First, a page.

I had the pleasure to welcome Df. Effie Habsha, Prosthodontist from Toronto. Dr. Habsha’s successful career represents women dentists’ access to dental specialties and their willingness to participate and contribute equally alongside their male counterparts in the dental profession. Through her initiative “Women in Dentistry, Work-Life Balance“, she strives to help her female colleagues navigate through some of the unique challenges that face women in dentistry.
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Chiraz Guessaier, CDA Oasis Manager
Dr. Habsha is an accomplished prosthodontist with several accolades. Having loved studying the sciences in school, she viewed dentistry as a good career option as it is both an art and science. Dr. Habsha decided to follow in Dr. George Zarb’s footsteps, her mentor during dental school, specializing in prosthodontics after dental school. Effie was amongst the first female prosthodontists in Toronto.
During her journey, Effie has been grateful to work in a profession. Her passion continues to grow as she strives to improve her clinical skills to provide optimal care to her patients. Additionally, through her lecturing and teaching commitments, she is also able to give back to the dental community and mentor others. Her passion project currently is “Women in Dentistry Work-Life Balance” which is a clinical symposium that brings women dentists together for a day of learning, sharing and networking.
Although dentistry is still a male-dominated profession, the demographics of dental school enrolment have changed such that the numbers of female and male students are almost equal. As a result, a shift within the profession is taking place as more women are taking an active role in education, speaking and leadership. Gender bias is becoming less of an issue in the profession compared to even a decade ago which may, in part, be due to the fact that as Canadians, we are more open-minded than perhaps other cultures and societies.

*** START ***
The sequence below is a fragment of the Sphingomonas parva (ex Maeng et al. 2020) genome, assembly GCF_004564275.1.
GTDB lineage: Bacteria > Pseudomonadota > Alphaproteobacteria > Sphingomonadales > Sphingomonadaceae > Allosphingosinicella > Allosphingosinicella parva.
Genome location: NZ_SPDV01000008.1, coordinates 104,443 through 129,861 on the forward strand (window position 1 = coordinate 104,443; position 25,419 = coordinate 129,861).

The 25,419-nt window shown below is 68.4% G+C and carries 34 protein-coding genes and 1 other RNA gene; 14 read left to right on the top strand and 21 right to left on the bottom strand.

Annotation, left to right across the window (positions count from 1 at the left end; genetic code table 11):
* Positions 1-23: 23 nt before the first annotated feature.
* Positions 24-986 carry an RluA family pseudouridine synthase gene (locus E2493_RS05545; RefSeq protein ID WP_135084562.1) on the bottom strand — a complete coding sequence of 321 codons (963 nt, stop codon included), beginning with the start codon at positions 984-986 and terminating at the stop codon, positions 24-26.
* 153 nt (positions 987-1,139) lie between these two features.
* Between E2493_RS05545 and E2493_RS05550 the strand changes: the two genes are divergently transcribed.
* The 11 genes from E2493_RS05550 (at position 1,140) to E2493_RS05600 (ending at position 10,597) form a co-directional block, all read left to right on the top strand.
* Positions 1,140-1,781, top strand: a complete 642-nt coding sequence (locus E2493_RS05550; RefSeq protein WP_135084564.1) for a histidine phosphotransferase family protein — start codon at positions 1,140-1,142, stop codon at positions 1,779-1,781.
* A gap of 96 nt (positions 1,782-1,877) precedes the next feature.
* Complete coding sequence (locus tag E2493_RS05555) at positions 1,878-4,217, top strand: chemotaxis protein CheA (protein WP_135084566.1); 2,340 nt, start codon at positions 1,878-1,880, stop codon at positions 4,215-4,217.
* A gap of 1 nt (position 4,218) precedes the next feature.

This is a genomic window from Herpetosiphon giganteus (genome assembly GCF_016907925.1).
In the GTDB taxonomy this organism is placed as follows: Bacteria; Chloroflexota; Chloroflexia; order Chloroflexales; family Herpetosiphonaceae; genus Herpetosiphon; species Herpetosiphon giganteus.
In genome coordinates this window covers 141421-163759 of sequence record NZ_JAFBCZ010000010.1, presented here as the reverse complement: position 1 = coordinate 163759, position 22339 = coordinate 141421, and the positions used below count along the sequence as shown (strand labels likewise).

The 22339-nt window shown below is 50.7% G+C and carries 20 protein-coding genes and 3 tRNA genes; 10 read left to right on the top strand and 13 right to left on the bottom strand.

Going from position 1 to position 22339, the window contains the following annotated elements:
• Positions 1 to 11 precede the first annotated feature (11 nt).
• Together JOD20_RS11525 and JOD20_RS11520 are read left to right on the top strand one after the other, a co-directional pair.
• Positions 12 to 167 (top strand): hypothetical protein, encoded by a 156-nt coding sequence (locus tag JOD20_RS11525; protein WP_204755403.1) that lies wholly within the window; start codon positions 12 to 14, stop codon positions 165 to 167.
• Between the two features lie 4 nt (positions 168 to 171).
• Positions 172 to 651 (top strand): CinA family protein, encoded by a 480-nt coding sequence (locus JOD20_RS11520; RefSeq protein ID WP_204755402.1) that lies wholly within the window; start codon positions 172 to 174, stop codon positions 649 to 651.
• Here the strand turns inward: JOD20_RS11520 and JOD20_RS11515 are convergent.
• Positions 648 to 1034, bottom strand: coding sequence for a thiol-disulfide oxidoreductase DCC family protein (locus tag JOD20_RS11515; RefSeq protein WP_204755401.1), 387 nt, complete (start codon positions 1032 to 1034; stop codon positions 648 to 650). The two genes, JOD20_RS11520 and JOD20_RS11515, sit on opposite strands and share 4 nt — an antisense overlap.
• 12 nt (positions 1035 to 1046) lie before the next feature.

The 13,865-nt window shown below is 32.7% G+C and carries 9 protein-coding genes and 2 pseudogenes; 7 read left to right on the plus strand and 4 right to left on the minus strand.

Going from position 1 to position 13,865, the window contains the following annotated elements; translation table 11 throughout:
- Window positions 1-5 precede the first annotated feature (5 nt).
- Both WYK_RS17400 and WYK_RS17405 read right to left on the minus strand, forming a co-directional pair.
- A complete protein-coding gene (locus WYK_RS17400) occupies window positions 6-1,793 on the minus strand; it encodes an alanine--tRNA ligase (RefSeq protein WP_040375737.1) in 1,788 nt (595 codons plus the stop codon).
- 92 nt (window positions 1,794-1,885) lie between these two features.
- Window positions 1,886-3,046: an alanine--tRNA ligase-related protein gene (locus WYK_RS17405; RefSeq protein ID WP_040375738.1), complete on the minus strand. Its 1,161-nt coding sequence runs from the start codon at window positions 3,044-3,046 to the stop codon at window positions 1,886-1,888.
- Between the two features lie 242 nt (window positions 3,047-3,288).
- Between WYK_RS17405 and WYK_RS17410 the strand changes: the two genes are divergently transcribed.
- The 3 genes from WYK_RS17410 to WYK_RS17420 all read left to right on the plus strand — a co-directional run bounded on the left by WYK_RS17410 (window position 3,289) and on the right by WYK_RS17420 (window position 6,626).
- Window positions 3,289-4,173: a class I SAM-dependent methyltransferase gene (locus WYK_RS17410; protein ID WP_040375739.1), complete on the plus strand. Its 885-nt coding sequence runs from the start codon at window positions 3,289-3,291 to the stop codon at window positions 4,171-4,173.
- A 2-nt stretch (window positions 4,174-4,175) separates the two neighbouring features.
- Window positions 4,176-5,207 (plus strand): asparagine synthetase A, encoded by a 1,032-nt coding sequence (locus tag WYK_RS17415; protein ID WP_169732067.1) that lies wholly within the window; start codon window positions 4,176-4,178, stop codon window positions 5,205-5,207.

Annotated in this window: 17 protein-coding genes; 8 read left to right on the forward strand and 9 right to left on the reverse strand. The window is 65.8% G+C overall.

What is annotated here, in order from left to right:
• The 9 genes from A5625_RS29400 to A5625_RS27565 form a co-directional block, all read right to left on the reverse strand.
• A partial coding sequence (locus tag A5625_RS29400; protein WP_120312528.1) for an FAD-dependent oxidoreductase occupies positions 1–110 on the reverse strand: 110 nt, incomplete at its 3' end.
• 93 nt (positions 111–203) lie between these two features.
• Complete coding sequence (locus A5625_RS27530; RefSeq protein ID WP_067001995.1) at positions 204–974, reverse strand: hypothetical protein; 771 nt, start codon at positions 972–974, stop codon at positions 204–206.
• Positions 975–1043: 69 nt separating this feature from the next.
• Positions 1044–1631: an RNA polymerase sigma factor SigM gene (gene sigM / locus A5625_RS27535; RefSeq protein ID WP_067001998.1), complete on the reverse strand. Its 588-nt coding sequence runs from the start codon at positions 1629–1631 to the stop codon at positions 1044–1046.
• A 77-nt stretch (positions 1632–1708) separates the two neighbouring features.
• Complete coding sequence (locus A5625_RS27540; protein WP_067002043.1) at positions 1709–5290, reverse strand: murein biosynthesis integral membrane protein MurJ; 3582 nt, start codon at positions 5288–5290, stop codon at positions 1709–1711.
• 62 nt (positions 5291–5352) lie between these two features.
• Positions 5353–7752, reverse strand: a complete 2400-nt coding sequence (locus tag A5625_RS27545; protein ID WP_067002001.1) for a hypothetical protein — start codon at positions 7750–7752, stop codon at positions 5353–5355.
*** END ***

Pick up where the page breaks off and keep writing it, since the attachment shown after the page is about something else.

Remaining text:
One challenge that remains as female professionals is the issue of maintaining a work-life balance especially as busy mothers. Women usually invest in their professions later in their career to be present as caregiver for young children. The benefit of dentistry as a career is being able to take time off more readily than in other careers. It is important that women surround themselves with a supportive network including colleagues, staff and family.
Looking 15-20 years down the road, Dr. Habsha would like to see women dentists even more empowered with a “sky’s the limit” attitude. The “glass ceilings” will be shattered in academia and leadership and women will enjoy the same successes as their male counterparts.
Dr. Habsha now enjoys mentoring her own students. The “sky is the limit” and female dental professionals can achieve the same clinical, academic and leadership success as male counterparts.
Full Interview (22.34″)